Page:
The Yeats Brothers and Modernism's Love of Motion

Calvin Bedient, Author
Calvin Bedient, Author . Univ. of Notre Dame
, $TK (424p) ISBN (385p) ISBN 978-0-268-02206-8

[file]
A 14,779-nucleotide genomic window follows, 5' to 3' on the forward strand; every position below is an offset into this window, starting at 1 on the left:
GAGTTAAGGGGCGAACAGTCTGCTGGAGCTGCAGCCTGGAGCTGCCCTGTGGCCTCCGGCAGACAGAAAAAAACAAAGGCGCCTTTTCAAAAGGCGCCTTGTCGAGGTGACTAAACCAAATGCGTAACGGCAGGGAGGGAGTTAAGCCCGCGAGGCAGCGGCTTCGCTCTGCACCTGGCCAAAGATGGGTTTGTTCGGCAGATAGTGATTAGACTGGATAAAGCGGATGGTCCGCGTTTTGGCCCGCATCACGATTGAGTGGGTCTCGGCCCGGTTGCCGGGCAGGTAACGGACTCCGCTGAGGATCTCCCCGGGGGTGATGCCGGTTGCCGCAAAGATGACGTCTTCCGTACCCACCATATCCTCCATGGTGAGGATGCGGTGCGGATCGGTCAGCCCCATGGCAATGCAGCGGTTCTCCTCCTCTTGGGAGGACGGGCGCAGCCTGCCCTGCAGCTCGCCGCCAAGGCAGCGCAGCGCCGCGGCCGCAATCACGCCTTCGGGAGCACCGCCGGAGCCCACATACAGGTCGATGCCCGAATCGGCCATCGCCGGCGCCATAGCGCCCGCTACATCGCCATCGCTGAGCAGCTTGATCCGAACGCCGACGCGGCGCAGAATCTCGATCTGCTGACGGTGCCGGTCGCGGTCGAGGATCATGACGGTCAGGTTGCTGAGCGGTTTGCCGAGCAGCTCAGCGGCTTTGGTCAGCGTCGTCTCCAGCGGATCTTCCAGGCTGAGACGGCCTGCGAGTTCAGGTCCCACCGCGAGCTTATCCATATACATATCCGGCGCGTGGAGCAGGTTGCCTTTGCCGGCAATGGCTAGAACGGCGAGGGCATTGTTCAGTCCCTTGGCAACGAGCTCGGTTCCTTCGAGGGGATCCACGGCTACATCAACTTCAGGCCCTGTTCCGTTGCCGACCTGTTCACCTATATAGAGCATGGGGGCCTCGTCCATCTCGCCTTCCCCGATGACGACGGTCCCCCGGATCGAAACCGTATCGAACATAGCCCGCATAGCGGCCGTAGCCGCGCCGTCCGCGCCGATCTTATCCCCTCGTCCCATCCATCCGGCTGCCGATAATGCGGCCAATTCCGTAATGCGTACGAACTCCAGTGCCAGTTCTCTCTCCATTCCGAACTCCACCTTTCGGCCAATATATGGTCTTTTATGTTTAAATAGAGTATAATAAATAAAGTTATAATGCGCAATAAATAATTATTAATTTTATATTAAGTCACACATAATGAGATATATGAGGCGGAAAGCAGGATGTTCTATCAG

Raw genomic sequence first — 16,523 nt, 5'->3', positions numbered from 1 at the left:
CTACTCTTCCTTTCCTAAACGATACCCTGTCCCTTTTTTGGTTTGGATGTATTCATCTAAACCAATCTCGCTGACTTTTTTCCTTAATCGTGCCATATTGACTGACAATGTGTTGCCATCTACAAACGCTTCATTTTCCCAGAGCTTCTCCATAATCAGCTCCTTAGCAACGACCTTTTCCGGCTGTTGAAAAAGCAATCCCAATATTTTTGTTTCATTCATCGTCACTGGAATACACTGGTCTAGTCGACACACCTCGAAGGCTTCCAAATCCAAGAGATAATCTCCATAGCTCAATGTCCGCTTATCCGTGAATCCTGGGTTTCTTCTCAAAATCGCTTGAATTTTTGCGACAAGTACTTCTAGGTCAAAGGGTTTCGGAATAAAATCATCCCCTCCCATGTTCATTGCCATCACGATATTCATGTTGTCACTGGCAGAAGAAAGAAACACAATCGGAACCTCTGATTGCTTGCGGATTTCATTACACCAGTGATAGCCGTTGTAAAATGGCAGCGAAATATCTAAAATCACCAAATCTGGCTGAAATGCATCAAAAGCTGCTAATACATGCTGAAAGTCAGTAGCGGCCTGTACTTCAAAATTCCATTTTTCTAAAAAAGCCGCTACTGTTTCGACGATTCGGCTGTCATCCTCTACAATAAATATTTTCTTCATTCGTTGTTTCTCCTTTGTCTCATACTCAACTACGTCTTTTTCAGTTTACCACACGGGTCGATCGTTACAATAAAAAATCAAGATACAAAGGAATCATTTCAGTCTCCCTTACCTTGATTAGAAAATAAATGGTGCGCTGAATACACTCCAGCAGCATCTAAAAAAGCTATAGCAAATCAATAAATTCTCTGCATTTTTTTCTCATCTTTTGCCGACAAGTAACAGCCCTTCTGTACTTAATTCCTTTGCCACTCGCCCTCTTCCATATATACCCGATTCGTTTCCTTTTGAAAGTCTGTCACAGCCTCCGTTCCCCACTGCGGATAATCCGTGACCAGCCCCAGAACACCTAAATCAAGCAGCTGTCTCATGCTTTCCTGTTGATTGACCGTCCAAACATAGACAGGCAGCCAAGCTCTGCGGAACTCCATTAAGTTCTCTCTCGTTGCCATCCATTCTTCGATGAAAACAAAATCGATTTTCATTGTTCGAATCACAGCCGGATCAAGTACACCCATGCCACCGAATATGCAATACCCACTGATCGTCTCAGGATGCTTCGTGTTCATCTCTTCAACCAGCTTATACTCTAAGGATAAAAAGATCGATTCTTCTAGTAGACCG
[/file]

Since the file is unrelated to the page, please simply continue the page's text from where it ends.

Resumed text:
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If one is of the mind that W.B. Yeats is a bit overrated as a poet and that his brother, Jack B. Yeats, underrated as a painter, this book is a must. Although Bedient, a poet and professor of English at UCLA, does not exactly derogate Yeats the poet, the fact that Jack, little known outside Ireland, commands half this book suggests a slight repositioning of the brothers Yeats on the aesthetic map. Bedient's thesis—that both Yeatses evinced a very modernist view of motion—is a nonstarter throughout, and Bedient's penchant for Deleuzian analysis makes for some silly assertions. Though he does contribute a sensational reading of W.B.'s often overlooked “Crazy Jane” poems, the real value of this book is his spirited description of Jack's thickly impastoed oils, depicting rural and Irish life in garish colors wherein figuration melts into an expressionist background. These are given very game and energetic paraphrases by Bedient, often excessive, but written with a conviction reminiscent of William Gass. “[Jack] Yeats's artistic soul is a verb spread out by a stream of the flightier prepositions: his representations are toward and beside and between and against , more than they are of or about .” The same can be said of this charming study. (Nov.)

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